Einstein@Home ‘citizen scientists’ in the U.S.A. and Germany discover a new pulsar in Arecibo telescope data
Idle computers are the astronomers’ playground: Three citizen scientists – a German and an American couple – have discovered a new radio pulsar hidden in data gathered by the Arecibo Observatory. This is the first deep-space discovery by Einstein@Home, which uses donated time from the home and office computers of 250,000 volunteers from 192 different countries. The citizens credited with the discovery are Chris and Helen Colvin, of Ames, Iowa and Daniel Gebhardt, of Universität Mainz, Musikinformatik, Germany. Their computers, along with 500,000 others from around the world, analyze data for Einstein@Home (on average, donors contribute about two computers each).
The new pulsar – called PSR J2007+2722 – is a neutron star that rotates 41 times per second. It is in the Milky Way, approximately 17,000 light years from Earth in the constellation Vulpecula. Unlike most pulsars that spin as quickly and steadily, PSR J2007+2722 sits alone in space, and has no orbiting companion star. Astronomers consider it especially interesting since it is likely a recycled pulsar that lost its companion. However they can not rule out that it may be a young pulsar born with an lower-than-usual magnetic field.
Einstein@Home, based at the Center for Gravitation and Cosmology at the University of Wisconsin – Milwaukee, and at the Max Planck Institute for Gravitational Physics (Albert Einstein Institute, Hannover), has been searching for gravitational waves in data from the US LIGO Observatory since 2005. Starting in March 2009, Einstein@Home also began searching for signals from radio pulsars in astronomical observations from the Arecibo Observatory in Puerto Rico. Arecibo is the world’s largest and most sensitive radio telescope, and is managed by Cornell University. About one-third of Einstein@Home’s computing capacity is used to search Arecibo data.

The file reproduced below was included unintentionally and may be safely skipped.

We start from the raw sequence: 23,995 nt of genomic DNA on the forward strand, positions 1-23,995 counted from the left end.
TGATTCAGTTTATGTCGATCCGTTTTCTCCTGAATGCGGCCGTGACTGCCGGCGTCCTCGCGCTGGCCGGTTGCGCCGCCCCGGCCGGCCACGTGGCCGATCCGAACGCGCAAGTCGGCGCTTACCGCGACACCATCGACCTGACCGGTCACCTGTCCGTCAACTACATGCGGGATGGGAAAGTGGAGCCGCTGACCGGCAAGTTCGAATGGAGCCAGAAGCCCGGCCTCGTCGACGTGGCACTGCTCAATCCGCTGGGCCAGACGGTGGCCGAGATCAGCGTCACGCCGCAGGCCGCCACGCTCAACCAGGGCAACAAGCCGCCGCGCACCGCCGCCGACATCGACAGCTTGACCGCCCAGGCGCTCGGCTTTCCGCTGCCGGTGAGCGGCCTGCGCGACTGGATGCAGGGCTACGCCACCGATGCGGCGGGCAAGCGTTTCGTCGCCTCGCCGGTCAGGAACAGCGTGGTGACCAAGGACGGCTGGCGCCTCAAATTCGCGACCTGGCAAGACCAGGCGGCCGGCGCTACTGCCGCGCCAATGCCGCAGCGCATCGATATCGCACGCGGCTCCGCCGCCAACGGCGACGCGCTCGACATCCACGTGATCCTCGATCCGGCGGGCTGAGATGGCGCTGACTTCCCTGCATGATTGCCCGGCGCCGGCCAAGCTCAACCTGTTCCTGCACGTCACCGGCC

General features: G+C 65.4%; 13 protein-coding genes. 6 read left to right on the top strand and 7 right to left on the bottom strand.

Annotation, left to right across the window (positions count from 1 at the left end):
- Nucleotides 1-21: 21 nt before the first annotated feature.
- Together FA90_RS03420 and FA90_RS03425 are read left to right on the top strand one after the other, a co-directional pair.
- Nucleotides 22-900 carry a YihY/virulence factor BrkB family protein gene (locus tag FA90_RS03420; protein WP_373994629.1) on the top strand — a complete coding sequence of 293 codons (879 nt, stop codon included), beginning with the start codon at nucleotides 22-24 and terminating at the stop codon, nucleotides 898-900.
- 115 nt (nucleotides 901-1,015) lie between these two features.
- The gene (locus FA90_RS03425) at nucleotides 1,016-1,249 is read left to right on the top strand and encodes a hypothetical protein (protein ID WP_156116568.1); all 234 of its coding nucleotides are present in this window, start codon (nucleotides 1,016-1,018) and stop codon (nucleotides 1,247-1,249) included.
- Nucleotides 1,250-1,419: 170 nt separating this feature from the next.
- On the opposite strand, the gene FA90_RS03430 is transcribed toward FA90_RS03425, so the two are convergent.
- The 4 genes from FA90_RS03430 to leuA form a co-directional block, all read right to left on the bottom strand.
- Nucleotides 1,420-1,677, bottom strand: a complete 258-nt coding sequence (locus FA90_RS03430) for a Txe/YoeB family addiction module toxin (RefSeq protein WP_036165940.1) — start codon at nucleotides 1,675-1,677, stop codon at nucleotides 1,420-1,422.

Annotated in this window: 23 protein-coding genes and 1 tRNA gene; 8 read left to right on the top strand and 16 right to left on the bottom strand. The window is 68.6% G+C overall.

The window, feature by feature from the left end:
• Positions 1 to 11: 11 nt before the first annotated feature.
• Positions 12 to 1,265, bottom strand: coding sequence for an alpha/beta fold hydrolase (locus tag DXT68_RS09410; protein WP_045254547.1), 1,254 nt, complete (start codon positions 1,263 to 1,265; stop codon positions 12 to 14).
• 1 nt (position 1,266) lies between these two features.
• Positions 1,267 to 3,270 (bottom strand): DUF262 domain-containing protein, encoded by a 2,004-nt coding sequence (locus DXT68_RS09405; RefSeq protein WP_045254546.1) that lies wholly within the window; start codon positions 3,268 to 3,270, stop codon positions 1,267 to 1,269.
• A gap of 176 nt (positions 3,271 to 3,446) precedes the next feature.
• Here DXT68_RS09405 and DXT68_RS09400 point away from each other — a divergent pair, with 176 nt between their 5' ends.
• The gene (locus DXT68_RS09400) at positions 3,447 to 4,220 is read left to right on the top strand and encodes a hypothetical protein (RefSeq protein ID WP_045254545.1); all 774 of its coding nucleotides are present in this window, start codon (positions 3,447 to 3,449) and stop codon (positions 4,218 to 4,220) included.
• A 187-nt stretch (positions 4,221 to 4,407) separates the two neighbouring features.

“This is a thrilling moment for Einstein@Home and our volunteers. It proves that public participation can discover new things in our universe. I hope it inspires more people to join us to help find other secrets hidden in the data,” says Bruce Allen, leader of the Einstein@Home project, Director at the Max Planck Institute for Gravitational Physics (Albert Einstein Institute), and Adjunct Professor of Physics at the University of Wisconsin – Milwaukee.
The paper, “Pulsar Discovery by Global Volunteer Computing,” is authored by Allen’s graduate student Benjamin Knispel, from the Albert Einstein Institute, Germany; Bruce Allen; James M. Cordes, Cornell professor of astronomy and chair of the Pulsar ALFA Consortium, and a team of collaborators. It announces the first genuine astronomical discovery by a public volunteer distributed computing project.
“No matter what else we find out about it, this pulsar is bound to be extremely interesting for understanding the basic physics of neutron stars and how they form. Its discovery has required a complex system that includes the Arecibo Telescope and computing resources at the Albert Einstein Institute, at the Cornell Center for Advanced Computing, and at the U. of Wisconsin – Milwaukee to be able to send data out worldwide to Einstein@Home volunteers,” Cordes said.
The Arecibo Observatory is funded by the National Science Foundation, which collaborates with the Max Planck Gesellschaft to support Einstein@Home.
Gravitational waves were first predicted by Einstein in 1916 as a consequence of his general theory of relativity, but have not yet been directly detected. Einstein@Home was developed as part of the World Year of Physics 2005 activities of the American Physical Society. For the past five years, Einstein@Home has been searching for gravitational waves in data from the U.S. LIGO detectors.
Radio pulsars are rapidly spinning neutron stars that emit lighthouse-like beams of radio waves that can sweep past the Earth as often as 716 times per second. They were discovered in 1967 by Jocelyn Bell and Antony Hewish. (Coincidentally, the first one to be discovered was also in the constellation of Vulpecula.) Pulsars that have orbiting companions are called binary pulsars. They have been used to verify Einstein’s theory of general relativity to very high precision.